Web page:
Counter measure system for automatic speaker verification systems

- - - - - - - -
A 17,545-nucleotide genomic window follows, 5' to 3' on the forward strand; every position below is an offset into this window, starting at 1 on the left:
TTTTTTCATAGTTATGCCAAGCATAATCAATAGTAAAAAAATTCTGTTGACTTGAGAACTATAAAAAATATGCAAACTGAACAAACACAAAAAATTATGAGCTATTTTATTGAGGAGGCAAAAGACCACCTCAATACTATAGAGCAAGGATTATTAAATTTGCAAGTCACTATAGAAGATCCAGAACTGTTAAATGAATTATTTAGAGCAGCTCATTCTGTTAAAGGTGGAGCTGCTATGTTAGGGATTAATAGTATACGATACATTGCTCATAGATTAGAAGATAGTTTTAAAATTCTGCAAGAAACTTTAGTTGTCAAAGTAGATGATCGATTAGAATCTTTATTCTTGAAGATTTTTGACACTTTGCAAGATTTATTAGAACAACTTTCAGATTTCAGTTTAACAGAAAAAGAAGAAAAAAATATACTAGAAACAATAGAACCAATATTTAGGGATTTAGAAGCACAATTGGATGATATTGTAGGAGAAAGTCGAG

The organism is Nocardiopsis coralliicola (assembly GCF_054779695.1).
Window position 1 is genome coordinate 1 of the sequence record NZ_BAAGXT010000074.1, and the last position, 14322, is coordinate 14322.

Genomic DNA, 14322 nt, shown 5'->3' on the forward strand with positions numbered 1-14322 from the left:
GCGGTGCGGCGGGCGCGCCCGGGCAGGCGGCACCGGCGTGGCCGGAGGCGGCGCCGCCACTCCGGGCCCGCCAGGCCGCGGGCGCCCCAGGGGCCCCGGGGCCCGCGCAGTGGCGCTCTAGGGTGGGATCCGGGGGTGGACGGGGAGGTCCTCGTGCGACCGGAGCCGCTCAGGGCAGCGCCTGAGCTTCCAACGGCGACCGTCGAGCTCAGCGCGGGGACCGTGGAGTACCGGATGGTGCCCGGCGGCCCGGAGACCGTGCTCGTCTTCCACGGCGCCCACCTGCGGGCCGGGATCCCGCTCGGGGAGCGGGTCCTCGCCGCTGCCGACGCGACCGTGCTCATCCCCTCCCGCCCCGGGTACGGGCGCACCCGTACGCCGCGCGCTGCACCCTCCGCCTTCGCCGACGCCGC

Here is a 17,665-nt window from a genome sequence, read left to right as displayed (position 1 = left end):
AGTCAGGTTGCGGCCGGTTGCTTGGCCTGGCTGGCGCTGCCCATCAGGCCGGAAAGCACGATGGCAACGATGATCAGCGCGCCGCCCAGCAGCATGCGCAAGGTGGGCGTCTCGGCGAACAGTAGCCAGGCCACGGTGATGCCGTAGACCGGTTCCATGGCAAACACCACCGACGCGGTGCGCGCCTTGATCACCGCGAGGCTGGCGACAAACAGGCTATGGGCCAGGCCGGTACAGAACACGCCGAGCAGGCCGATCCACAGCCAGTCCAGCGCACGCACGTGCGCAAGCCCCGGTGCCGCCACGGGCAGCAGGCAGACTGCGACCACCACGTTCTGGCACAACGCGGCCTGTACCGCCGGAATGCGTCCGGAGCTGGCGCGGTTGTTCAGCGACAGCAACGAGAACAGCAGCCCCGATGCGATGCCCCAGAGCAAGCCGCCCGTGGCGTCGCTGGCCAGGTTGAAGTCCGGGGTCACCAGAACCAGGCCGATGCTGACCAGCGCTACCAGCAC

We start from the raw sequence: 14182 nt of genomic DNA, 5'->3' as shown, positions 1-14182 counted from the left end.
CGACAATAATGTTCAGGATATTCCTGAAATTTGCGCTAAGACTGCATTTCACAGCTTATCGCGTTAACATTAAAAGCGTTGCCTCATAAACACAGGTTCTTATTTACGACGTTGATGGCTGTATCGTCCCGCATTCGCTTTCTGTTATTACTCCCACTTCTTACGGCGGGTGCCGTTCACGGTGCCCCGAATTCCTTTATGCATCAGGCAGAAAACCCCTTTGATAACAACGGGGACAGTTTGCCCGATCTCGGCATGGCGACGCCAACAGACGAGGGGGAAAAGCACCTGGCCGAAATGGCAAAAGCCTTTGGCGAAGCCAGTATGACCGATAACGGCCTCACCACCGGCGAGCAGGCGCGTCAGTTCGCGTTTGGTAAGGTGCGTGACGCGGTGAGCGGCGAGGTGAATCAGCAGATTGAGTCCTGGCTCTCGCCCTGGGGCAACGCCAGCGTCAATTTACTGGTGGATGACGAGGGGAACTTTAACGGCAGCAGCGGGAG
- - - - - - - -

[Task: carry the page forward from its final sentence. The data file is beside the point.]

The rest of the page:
Automatic speaker verification systems use speech signals to identify an individual. The research in speaker recognition systems has advanced a lot in the last few decades. Even though the state-of-the-art systems provide superior authentication performance, they are still vulnerable to malicious spoofing attacks. Access to speaker verification systems can be spoofed using various types of different attacks. The three main types of attacks are replay attacks, speech synthesis and voice conversion. Current literature shows that these attacks significantly increase the false acceptance rate of speaker verification systems. Concrete evidence of this vulnerability has directed researchers in building countermeasures for speaker recognition systems. The focus of this thesis is on the detection of speech synthesis and voice conversion based spoofing attacks. We explore short-term Fourier transform (STFT) and constant Q transform (CQT) as front-end features for countermeasure systems. The motive is to understand the effect of different parameterisation of a feature on countermeasure performance. Additionally, we also explore how different back-end classifiers affect the performance of countermeasure systems. Finally, score level fusions of different single feature-based countermeasure systems are investigated.